CHICAGO — President-elect Joe Biden is considering former Chicago Mayor Rahm Emanuel, a substantial and somewhat divisive figure in Democratic Party politics, to serve as his transportation secretary.Biden’s selection of his nominee to lead the Transportation Department is not believed to be imminent, and Emanuel is among multiple candidates in the running for the Cabinet position, according to people familiar with the matter who spoke on the condition of anonymity to discuss the private deliberations.But his candidacy threatens to pull at the divisions among Democrats that Biden has largely managed to avoid as he begins to fill out his administration. Progressive leaders, including Rep. Alexandria Ocasio-Cortez of New York, have been especially vocal in criticizing the prospect of Emanuel joining the Cabinet.Emanuel, a former three-term congressman who served as Barack Obama’s first White House chief of staff and was a senior adviser in Bill Clinton’s administration, has been a significant force in Democratic Party politics for much of the last three decades.He turned reviving Chicago’s ragged public transportation system and overhauling the city’s two busy, worn airports into a top issue during his eight years as mayor. He is also credited with making Chicago one of the most bicycle-friendly cities in the country during his time in office.But selecting Emanuel could be a tough sell to some in the progressive wing of the Democratic Party who are critical of his handling of the high-profile police shooting death of Laquan McDonald, a Black teenager killed by a white officer, during his time as Chicago’s mayor.Whether Emanuel is ultimately picked could also be affected by other factors as Biden has placed a premium on building out a Cabinet and team of senior advisers from a diverse set of backgrounds, according to people familiar with the matter.The Biden transition team did not respond to requests for comment.Allies of Emanuel in the Illinois congressional delegation have made the case to Biden transition officials that Emanuel’s knowledge of Congress and breadth of experience on big transportation projects during his eight years as mayor of the nation’s third-largest city would make him an effective leader at the Transportation Department.Rep. Mike Quigley, a Chicago Democrat who replaced Emanuel in Congress when he left to work for Obama, said Emanuel’s “tough, no nonsense” posture could make him an effective member of the new Cabinet as the Biden administration will immediately face major challenges with the pandemic and the economy.“There is no honeymoon period,” Quigley said. “The administration needs people like Rahm who know how to get things done.”Some of the city’s Black elected officials are also vouching for him.“Here’s a guy who understands government at all levels,” said Michelle Harris, a Chicago alderman who represents a predominantly Black ward on Chicago’s south side that benefited from Emanuel’s push for Chicago Transit Authority modernization. “He’s the perfect candidate for the job. You don’t get many candidates that have more experience on how government works. He can start running day one. He’s not going to be crawling or walking. He’s going to be running.”Emanuel announced in September 2018 that he would not run for a third term as Chicago mayor, citing a desire to step away from the hectic life of elected office.The decision came as he saw his popularity erode in the city’s large African American community following the McDonald police shooting.The death of McDonald, who was shot 16 times, became a touchstone moment in the ongoing national conversation about racial injustice. Emanuel said he did not see the grisly video until it was set to be made public in November 2015.Still, he faced rebuke from some Black leaders in the city who accused him and his administration of covering up the shooting. The city agreed to pay a $5 million settlement to McDonald’s family before they could file suit. The former officer, Jason Van Dyke, was convicted in 2018 of second-degree murder and 16 counts of aggravated battery with a firearm and sentenced to six years and nine months in prison.Emanuel denied the coverup allegations. He also embraced a series of reforms in the city’s police department, including a federally court-monitored consent decree to ensure that changes were carried out.Backers of Emanuel say his efforts to revamp the Chicago Transit Authority’s “L” system, including significant swaths of the city’s predominantly Black neighbourhoods, as well as adding more than 100 miles (161 kilometres) of protected bike lanes, should make him a leading candidate for the post.During his time as mayor, Chicago saw $11 billion in airfield, terminal and infrastructure investments at the city's airports. His administration also secured more than $4.6 billion in federal funding for Chicago transit, including the modernization of the city’s iconic train system. His allies noted that Emanuel’s push to rehab transit included hiring more than 1,000 nonviolent ex-offenders to work on projects.“I can’t debate some of the opinions or assertions about him,” said Michael Scott Jr., a Chicago alderman who represents a ward on the city’s west side that has benefited from the modernization under Emanuel’s watch. “What I am concerned about are things that will be impacted in neighbourhoods like the one I serve. I know the ability of him to get the work done if he’s put in that spot.”Still, some progressive House Democrats have already made clear they are vigorously opposed to seeing Emanuel in a Biden White House.“What is so hard to understand about this? Rahm Emanuel helped cover up the murder of Laquan McDonald. Covering up a murder is disqualifying for public leadership,” Ocasio-Cortez tweeted last week. “This is not about the ‘visibility’ of a post. It is shameful and concerning that he is even being considered.”Cori Bush, an incoming Democratic congresswoman from Missouri, added that “the thing about covering up the murder of Laquan McDonald is that it disqualifies you from holding any type of public office. Forever.”As members of the House, neither Ocasio-Cortez nor Bush has a vote in a Senate confirmation, though their voices hold weight with a segment of voters who helped Biden beat President Donald Trump.Matt Bennett, executive vice-president at the centre-left think-tank Third Way, predicted that opposition by some on the left to Emanuel would have little impact on whether Biden would ultimately pick Emanuel to serve in his Cabinet.“There will be a lot of bellyaching by some on the left, but I think he can get past that if (Biden) picks him,” Bennett said. “Elections have consequences and so do the nominating elections. We voted for Joe Biden and not Bernie Sanders. If you don’t like it, work harder next time. You don’t get to dictate after losing a hard-fought primary who the winner chooses to serve in their Cabinet.”___Miller reported from Wilmington, Delaware. Associated Press writer Mary Clare Jalonick in Washington contributed to this report.Aamer Madhani And Zeke Miller, The Associated Press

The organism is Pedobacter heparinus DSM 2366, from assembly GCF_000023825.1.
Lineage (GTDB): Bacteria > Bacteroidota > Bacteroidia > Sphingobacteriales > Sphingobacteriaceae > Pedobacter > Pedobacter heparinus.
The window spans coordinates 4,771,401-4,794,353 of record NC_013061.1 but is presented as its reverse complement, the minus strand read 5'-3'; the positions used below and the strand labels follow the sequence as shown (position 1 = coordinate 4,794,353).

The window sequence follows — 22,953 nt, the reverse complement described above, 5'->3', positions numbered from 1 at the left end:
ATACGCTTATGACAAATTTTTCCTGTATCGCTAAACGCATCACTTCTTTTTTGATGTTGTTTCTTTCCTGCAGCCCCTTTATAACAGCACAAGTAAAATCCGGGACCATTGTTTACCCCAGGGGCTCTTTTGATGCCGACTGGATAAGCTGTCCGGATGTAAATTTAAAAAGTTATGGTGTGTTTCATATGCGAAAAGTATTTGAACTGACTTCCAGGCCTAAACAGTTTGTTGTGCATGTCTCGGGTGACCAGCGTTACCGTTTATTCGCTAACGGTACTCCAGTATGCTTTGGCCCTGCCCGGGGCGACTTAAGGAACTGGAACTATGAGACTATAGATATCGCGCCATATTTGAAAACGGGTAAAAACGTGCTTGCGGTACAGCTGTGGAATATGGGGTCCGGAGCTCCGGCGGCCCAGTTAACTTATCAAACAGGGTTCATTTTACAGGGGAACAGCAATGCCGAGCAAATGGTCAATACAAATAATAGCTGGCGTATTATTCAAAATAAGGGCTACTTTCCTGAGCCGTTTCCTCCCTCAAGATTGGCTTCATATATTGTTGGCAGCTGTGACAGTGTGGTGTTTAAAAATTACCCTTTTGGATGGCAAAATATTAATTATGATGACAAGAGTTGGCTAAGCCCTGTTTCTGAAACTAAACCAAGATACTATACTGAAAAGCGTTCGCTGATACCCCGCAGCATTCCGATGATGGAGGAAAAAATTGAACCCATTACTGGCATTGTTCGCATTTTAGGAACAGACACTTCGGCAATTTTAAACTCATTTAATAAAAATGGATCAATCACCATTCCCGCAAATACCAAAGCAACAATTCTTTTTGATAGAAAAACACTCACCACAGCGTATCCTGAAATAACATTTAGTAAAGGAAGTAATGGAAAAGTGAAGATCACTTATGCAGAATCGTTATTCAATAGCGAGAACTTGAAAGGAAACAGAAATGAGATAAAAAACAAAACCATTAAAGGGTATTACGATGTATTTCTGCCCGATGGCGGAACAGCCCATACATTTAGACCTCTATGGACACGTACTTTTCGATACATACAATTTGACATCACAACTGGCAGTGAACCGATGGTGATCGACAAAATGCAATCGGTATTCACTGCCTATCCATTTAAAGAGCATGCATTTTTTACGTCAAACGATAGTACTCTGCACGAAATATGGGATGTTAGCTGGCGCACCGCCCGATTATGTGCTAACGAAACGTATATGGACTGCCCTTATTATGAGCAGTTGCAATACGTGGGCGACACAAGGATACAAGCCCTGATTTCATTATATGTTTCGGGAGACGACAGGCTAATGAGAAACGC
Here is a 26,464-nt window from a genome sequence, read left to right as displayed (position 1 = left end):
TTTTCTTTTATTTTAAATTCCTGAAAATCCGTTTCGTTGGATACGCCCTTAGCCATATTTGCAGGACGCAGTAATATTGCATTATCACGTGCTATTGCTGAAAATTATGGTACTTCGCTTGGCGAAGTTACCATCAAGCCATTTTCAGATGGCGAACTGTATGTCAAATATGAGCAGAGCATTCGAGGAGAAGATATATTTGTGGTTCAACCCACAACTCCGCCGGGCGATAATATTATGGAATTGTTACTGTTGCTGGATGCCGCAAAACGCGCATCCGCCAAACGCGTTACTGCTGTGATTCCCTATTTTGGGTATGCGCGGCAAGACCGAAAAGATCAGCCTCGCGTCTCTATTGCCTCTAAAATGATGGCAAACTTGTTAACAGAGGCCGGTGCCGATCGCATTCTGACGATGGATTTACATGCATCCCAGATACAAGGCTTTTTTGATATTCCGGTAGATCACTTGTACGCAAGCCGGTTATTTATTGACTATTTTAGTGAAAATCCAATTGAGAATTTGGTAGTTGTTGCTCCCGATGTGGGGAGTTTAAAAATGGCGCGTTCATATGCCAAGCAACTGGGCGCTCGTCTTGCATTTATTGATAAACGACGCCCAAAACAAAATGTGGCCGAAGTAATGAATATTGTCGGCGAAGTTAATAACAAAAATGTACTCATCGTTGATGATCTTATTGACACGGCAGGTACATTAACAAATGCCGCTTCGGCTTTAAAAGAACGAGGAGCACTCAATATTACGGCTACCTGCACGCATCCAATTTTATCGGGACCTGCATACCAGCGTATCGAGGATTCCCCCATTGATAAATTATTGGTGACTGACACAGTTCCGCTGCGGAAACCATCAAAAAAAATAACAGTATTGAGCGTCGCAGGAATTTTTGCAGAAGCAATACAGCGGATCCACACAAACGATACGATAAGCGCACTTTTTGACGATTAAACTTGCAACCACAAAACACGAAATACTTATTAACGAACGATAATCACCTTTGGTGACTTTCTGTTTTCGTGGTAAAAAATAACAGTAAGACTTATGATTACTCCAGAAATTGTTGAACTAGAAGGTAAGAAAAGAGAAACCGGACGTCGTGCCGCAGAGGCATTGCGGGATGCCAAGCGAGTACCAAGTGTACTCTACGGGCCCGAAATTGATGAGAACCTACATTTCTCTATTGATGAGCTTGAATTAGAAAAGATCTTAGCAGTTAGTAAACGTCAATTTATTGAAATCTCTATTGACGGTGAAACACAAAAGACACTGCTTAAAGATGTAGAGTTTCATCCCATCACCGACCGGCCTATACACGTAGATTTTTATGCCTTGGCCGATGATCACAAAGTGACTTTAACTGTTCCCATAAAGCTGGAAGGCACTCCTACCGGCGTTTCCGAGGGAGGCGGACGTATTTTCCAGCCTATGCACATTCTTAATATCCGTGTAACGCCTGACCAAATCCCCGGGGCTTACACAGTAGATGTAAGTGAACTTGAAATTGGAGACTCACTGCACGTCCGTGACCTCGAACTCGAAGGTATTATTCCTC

Windsor West MP Brian Masse, Windsor Mayor Drew Dilkens, Windsor-Essex Regional Chamber of Commerce president Rakesh Naidu and members of Windsor's aviation community on Tuesday morning called on the federal government to intervene and have Navigation Canada (NAV Canada) remove Windsor International Airport from a list of six airports being studied for possible removal of air traffic controllers."The Minister of Transportation, Marc Garneau, must provide a clear and definitive answer that the future of Windsor's Airport is secure and that air traffic control services will be maintained," said Masse.Masse said he will have a petition to the federal government online that reads, "Remove NAV Canada's decision to consider closure, or reduction of services of the air traffic control tower at the Windsor Airport or explicitly express opposition to any decision or recommendation of this nature.""The minister can simply intervene and he should do that," said Masse in a news conference in front of the airport terminal and control tower.Windsor-Tecumseh MP Irek Kusmiercyzk recently told CBC News that Garneau did not have the power to tell NAV Canada what to do, and that he and anyone else opposed to losing air traffic controllers here will have their say when NAV Canada consults with stakeholders.But Masse said there should have been clear signals from the government to NAV Canada before this study, adding that he doesn't believe any of the other airports, including in Whitehorse and Regina, should lose air traffic control either."So even if he says [Garneau] technically can't take them off the list at this point in time, he can still go out and publicly say that he's actually against closing the towers and he's not going to approve them," said Masse. "In fact, if NAV Canada actually does eventually recommend closure or reduction of services, the minister then has to do another study and the study then actually comes back again. So we're into the cycle of study after study after study when it is completely unnecessary," he said.Dilkens also said Garneau can certainly have a conversation with NAV Canada officials.The airport has seen a 300 per cent increase in traffic since 2009 and was serving 383,000 passengers in 2019. Dilkens said losing the air traffic controllers jeopardizes future growth and threatens the continuation of commercial air traffic the airport has now."Moving bodies out of a control tower causes issues for the future prosperity of Windsor airport. It will cut this success story off at the knees," said Dilkens, adding he has not heard back from Garneau, to whom he sent a letter asking that the air traffic controllers remain.Commercial pilots also added their voices of concern for safety, considering the high volume of air traffic in and around Detroit.Corporate pilot Dante Albano likened air traffic control to traffic lights, and when they go out the intersection turns into a four-way stop."In a busy air space like this with Detroit so close it gets kinda of crazy up there sometimes," said Albano.Richard Bradwell, manager of the Windsor Flying Club, said loss of air traffic control is the "first step toward" to closing the airport entirely."Our business has been growing. We've been surviving through COVID. This is absolutely the last thing that we need is to see NAV Canada considering closing the tower and doing this sort of damage to our airport," said Bradwell.Essex MP Chris Lewis has also issued a statement calling on Garneau to remove Windsor airport from the study.Masse's petition is expected to go up on his Facebook page and website Wednesday afternoon.